TES correspondents report on efforts to close the gender gaps in teaching and learning
President Bush is proposing to give American education authorities broad new powers to offer single-sex schooling.
He wants to sweep away anti-discrimination rules that mean school districts have to prove that single-sex schools and classes redress previous inequity, and match them with corresponding arrangements for the opposite sex.
The strict conditions have made single-sex schooling a largely private-sector service. Just 25 of America's 93,000 state schools are single-sex, and most of these have sprung up since President Bush signalled support for the concept, and provided $297 million (pound;165m) for pilot initiatives.
The new regulations, which could be adopted next month, would shake up co-ed schools, allowing them to split boys and girls into separate classes, said Meg Moulton, of the National Coalition of Girls' Schools.
The number of same-sex schools will probably double within three years, said Cornelius Riordan, a sociology professor at Providence college, chosen by the White House to lead a $1.2m, 36-month study.
The Bush plan has united conservative educational traditionalists and feminists in favour of affirmative action. Single-sex education has often been touted as a way to nurture girls' self-esteem and achievement, particularly in maths and science.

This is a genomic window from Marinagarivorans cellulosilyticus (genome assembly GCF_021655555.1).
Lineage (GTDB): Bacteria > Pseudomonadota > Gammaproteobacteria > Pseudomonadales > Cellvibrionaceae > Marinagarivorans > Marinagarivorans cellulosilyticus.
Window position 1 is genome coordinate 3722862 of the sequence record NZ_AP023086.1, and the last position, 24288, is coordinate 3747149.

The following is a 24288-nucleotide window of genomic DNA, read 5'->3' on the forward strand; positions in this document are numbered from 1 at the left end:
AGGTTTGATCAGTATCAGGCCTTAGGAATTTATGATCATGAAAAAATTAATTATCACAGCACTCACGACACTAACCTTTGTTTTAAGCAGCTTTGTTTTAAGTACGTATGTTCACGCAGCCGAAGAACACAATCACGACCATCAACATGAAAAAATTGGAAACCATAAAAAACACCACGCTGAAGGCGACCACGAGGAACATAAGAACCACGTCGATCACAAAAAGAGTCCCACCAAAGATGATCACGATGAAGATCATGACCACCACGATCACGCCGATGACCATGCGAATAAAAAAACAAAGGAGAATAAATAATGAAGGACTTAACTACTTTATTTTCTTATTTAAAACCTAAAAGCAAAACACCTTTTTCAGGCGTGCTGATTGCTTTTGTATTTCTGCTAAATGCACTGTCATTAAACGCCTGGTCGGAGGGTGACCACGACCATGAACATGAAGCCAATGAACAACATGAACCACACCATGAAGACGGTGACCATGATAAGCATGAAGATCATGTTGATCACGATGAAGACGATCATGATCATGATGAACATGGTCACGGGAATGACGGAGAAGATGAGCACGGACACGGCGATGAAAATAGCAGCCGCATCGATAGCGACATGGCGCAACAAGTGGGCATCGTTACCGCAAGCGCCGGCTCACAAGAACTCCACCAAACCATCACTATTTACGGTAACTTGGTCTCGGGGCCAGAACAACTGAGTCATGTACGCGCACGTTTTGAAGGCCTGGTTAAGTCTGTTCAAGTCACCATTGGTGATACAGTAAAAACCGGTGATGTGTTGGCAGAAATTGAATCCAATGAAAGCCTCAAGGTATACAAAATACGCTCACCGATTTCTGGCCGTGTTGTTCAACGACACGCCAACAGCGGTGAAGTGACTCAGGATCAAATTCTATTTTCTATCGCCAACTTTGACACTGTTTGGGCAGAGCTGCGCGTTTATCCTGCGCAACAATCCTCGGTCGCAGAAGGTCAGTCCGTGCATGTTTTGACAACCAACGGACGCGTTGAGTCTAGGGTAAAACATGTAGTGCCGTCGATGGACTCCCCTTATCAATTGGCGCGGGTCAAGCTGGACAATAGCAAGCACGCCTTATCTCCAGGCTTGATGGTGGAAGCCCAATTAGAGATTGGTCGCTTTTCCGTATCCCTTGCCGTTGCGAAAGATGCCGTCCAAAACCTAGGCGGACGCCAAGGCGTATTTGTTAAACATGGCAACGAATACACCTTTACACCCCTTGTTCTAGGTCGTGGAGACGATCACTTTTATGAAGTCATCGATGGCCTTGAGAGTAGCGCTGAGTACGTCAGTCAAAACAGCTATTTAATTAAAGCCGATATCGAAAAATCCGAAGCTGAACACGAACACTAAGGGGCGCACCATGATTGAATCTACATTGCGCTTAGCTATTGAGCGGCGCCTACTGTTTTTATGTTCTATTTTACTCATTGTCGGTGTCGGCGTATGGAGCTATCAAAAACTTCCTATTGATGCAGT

But Mr Riordan expects new boys' schools to outstrip those for girls, reflecting mounting concerns about poorer academic scores and higher drop-out rates.
Educating at-risk boys separately allows staff to counter an "oppositional anti-academic culture" and instil discipline without the distractions posed in unisex settings, said Mr Riordan.
By "bringing up" boys in reading and writing and girls in maths and science, separating the sexes would advance equality, he said. However, experts said single-sex education reinforced stereotypes.
"There's no clear evidence that single-sex state schools are effective," said Elisabeth Woody, a researcher at the University of California, Berkeley. She co-conducted the largest study to date of US public single-sex education.
"Research in private Catholic schools suggests there are some benefits for minority kids," she said. "But it's hard to say whether it's just that same-sex schools are smaller and more focused."